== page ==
Marine Museum to host historic ship SS Keewatin

SS Keewatin is on track to be at the Marine Museum dry dock in fall 2023. Photo via the Marine Museum of the Great Lakes at Kingston.

This fall, the Marine Museum of the Great Lakes at Kingston will again have a ship in the museum’s dry dock to complement its extensive collection. The SS Keewatin is the last Edwardian-era (Titanic-era) steamliner formerly owned by CP Rail and built in Scotland in 1907, the Marine Museum shared.

“We’re pleased to steward the Keewatin through the next phase of its life here in Kingston,” said Chris West, Chair of the board of the Marine Museum. “The story of the Keewatin is a story of Canada’s creation as a country. It is vital that the ship, which is the last of its kind, be preserved for current and future generations, and our Museum has the expertise, facilities, and funding to be able to do this.”

Skyline Investments has donated the SS Keewatin (the Kee) to the Museum. According to the museum, Skyline Investments sought to give the Keewatin to a charity which was approved by Canadian Heritage, had the resources to care for the ship, and was qualified to ensure the long-term preservation of Canadian cultural property such as the Kee.

“We’re pleased to donate this historic and treasured passenger ship to the Marine Museum of the Great Lakes to ensure its continued long-term preservation,” said Blake Lyon, CEO of Skyline Investments, in a statement. “Kingston is an amazing location for the Keewatin to receive maximum exposure, and the Marine Museum, with its historic dry-dock, is well qualified to maintain the Kee and showcase its important history – a goal we all share.”

According to a release from the museum, CP Rail steamships such as The Kee ferried tourists, settlers, and cargo throughout the Great Lakes from the early 20th century until their retirement in the 1960s. Of the around 3,800 similar ships built in the United Kingdom between 1900 and 1920, only the Keewatin remains. Following its transportation from Port McNicoll, Ont. this spring to a shipyard for much-needed repairs and maintenance, this historic artifact will be integrated into the Museum’s extensive transportation collection covering the last 200 years of Great Lakes history and offer a new cultural experience in Kingston.

In addition to its illustrious career, the ship has served as a tourist attraction, has appeared on CBC’s Murdoch Mysteries, episode 701, and was featured on a 2020 Royal Canadian Mint coin, the museum stated. There have also been multiple books written about The Kee documenting its technical specifications and history, which the museum plans to explore once the boat docks in Kingston.

From 2012 until the pandemic, the ship was operated as a historical attraction in Port McNicoll with operations managed by volunteers with the charity RJ and Diane Peterson Keewatin Foundation, also known as ‘Friends of Keewatin’.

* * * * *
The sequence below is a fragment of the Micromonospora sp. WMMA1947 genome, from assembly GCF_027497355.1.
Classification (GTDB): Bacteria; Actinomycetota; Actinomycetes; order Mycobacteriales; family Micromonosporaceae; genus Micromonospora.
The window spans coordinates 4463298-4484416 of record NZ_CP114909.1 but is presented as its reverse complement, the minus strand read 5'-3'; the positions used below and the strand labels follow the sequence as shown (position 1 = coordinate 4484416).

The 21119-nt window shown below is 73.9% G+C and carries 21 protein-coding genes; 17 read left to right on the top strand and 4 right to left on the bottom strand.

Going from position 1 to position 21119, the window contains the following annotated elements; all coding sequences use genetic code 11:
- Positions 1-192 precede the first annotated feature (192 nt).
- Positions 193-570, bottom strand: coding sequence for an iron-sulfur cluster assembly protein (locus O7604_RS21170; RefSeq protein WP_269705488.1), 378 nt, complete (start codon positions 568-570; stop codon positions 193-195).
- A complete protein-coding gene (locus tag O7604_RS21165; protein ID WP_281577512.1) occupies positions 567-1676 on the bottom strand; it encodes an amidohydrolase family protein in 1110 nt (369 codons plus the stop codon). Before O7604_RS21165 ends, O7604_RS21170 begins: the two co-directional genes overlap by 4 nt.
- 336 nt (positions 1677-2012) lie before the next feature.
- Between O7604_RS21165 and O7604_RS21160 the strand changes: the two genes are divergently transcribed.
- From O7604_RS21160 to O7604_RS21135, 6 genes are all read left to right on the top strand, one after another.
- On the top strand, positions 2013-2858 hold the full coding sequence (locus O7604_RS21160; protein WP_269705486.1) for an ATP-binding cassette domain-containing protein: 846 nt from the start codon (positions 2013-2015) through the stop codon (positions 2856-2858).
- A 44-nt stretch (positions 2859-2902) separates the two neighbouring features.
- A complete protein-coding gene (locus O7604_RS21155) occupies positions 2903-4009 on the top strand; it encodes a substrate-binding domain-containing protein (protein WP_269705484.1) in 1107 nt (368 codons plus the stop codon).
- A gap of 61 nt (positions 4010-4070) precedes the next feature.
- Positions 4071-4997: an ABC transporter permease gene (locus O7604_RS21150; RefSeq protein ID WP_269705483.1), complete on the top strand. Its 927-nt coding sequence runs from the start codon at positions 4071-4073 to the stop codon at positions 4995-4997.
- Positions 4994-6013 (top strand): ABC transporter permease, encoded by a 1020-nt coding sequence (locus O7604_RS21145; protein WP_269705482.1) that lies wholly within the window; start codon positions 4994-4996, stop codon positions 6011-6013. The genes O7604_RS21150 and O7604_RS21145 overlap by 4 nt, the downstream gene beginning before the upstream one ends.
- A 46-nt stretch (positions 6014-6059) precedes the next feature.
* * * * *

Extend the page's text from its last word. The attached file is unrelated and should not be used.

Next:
“While we are saddened Keewatin will leave Port McNicoll, we are pleased that she will be preserved for generations to come at her new home at the Marine Museum of the Great Lakes, and will share our experience and expertise with the Museum,” said Wayne Coombes, President of Friends of Keewatin.

“We both recognize and pay tribute to the Friends of Keewatin, the people of Port McNicoll, and the many others who have cared for the Keewatin throughout its lifetime,” added West. “We also thank Skyline for their donation of this amazing ship. The story of the Keewatin and those who played a role in its creation and care will be documented and shared in the Museum once the Keewatin exhibits are ready to be shown.”

The Museum also acknowledges the many supportive members, donors, volunteers, staff, and board members who have helped in the acquisition of this important artifact, as well as those who continue to provide personal artifacts such as clothing, tableware, and similar as part of the ongoing Keewatin exhibit. In anticipation of this announcement, the Museum has raised several million dollars to fund refurbishments, renovations, and towing of the Keewatin.

As part of the acquisition, the Museum said that it looks forward to working with the community to augment existing Keewatin stories, research, and artifacts with more content regarding the role ships like the Keewatin played in Canada’s western expansion.

More information about the Keewatin’s arrival at the Museum, and ways that Kingston and area residents can help welcome the Kee to Kingston, will be shared following the completion of repairs. The Museum has also launched to share more information about the ship with Museum fans.

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